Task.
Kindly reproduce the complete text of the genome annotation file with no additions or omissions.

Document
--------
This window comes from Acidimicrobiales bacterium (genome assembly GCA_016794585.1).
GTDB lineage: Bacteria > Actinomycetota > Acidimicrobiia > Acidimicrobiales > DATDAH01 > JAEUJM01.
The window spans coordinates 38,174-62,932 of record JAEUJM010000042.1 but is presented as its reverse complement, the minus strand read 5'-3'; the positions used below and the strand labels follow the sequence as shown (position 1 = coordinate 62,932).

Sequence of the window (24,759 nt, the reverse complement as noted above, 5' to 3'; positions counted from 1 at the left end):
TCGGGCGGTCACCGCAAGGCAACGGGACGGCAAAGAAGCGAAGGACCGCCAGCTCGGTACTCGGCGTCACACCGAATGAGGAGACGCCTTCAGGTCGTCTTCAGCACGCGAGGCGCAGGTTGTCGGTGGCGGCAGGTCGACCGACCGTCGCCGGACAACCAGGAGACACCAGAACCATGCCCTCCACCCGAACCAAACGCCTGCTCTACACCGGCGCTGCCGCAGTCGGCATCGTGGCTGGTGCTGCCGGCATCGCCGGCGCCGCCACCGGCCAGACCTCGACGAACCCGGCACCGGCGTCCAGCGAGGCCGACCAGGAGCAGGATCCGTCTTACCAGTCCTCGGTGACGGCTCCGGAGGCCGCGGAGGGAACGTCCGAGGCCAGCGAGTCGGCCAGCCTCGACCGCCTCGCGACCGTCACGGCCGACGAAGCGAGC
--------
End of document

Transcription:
This window comes from Acidimicrobiales bacterium (genome assembly GCA_016794585.1).
GTDB lineage: Bacteria > Actinomycetota > Acidimicrobiia > Acidimicrobiales > DATDAH01 > JAEUJM01.
The window spans coordinates 38,174-62,932 of record JAEUJM010000042.1 but is presented as its reverse complement, the minus strand read 5'-3'; the positions used below and the strand labels follow the sequence as shown (position 1 = coordinate 62,932).

Sequence of the window (24,759 nt, the reverse complement as noted above, 5' to 3'; positions counted from 1 at the left end):
TCGGGCGGTCACCGCAAGGCAACGGGACGGCAAAGAAGCGAAGGACCGCCAGCTCGGTACTCGGCGTCACACCGAATGAGGAGACGCCTTCAGGTCGTCTTCAGCACGCGAGGCGCAGGTTGTCGGTGGCGGCAGGTCGACCGACCGTCGCCGGACAACCAGGAGACACCAGAACCATGCCCTCCACCCGAACCAAACGCCTGCTCTACACCGGCGCTGCCGCAGTCGGCATCGTGGCTGGTGCTGCCGGCATCGCCGGCGCCGCCACCGGCCAGACCTCGACGAACCCGGCACCGGCGTCCAGCGAGGCCGACCAGGAGCAGGATCCGTCTTACCAGTCCTCGGTGACGGCTCCGGAGGCCGCGGAGGGAACGTCCGAGGCCAGCGAGTCGGCCAGCCTCGACCGCCTCGCGACCGTCACGGCCGACGAAGCGAGC